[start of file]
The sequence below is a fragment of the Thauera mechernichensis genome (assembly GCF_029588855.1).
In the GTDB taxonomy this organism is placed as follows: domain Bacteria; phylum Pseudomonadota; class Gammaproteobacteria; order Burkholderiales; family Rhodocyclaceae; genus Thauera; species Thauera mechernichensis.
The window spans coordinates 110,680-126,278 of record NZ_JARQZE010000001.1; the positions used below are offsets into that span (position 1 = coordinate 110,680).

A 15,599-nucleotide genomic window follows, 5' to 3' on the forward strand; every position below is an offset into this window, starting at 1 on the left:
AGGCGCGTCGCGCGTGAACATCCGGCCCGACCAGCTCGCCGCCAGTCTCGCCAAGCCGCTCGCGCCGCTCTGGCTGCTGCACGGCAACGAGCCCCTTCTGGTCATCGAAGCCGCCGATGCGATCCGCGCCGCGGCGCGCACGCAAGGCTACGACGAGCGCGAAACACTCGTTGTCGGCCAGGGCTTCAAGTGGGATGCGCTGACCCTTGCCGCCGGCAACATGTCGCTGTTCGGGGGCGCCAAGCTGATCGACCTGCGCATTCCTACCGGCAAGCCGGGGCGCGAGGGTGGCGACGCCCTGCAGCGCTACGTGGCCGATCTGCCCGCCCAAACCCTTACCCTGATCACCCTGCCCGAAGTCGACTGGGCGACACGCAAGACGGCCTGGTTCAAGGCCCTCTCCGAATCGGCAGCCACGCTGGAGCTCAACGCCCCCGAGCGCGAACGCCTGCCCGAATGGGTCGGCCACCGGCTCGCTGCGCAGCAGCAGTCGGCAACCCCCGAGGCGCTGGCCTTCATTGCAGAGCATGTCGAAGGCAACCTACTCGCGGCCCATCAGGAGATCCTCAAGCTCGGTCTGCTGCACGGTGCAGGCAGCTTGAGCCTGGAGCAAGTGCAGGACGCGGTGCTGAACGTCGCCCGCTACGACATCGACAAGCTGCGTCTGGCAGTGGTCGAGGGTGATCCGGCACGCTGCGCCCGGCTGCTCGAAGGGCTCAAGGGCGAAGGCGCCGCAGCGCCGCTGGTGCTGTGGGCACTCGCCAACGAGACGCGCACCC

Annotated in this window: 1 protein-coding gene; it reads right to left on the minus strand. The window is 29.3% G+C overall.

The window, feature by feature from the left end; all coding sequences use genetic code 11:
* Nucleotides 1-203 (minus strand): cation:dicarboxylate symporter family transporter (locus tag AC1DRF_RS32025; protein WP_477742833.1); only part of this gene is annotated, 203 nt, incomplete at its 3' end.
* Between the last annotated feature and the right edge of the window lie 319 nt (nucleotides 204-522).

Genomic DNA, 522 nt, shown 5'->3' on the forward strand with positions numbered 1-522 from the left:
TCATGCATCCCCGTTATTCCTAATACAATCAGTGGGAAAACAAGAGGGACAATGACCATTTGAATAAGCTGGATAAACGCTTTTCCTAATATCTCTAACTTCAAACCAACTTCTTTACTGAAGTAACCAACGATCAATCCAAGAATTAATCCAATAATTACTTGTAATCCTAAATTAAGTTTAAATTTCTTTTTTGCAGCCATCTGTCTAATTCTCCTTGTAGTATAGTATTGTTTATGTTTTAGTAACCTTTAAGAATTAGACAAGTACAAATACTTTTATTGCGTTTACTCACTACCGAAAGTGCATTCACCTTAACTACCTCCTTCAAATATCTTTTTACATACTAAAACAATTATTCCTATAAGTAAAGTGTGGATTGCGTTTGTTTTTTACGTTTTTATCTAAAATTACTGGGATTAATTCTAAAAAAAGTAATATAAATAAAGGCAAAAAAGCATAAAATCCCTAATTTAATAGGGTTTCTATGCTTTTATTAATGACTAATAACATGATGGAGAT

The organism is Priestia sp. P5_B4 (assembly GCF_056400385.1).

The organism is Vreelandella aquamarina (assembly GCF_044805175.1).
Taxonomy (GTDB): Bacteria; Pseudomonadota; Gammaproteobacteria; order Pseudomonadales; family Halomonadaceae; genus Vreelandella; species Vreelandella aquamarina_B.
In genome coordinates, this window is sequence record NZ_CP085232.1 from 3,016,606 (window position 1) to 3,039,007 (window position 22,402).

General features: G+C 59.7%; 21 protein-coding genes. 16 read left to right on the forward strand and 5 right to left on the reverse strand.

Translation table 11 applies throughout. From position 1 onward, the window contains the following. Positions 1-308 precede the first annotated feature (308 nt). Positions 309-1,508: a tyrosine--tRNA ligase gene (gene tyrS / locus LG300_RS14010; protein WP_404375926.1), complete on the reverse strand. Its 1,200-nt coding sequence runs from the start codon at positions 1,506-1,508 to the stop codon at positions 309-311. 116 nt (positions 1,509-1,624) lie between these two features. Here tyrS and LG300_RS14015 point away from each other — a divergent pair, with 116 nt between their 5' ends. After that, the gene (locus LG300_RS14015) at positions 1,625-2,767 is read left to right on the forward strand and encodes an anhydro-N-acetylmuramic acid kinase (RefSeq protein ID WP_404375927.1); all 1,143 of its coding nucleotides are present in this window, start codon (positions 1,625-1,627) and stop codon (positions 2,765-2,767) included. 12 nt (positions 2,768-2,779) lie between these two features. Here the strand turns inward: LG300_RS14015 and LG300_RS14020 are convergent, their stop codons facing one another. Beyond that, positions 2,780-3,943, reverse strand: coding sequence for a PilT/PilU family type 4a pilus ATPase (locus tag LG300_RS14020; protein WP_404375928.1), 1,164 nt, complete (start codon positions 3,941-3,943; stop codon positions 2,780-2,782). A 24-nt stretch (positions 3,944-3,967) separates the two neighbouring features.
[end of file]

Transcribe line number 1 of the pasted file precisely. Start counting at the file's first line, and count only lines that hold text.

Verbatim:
The sequence below is a fragment of the Thauera mechernichensis genome (assembly GCF_029588855.1).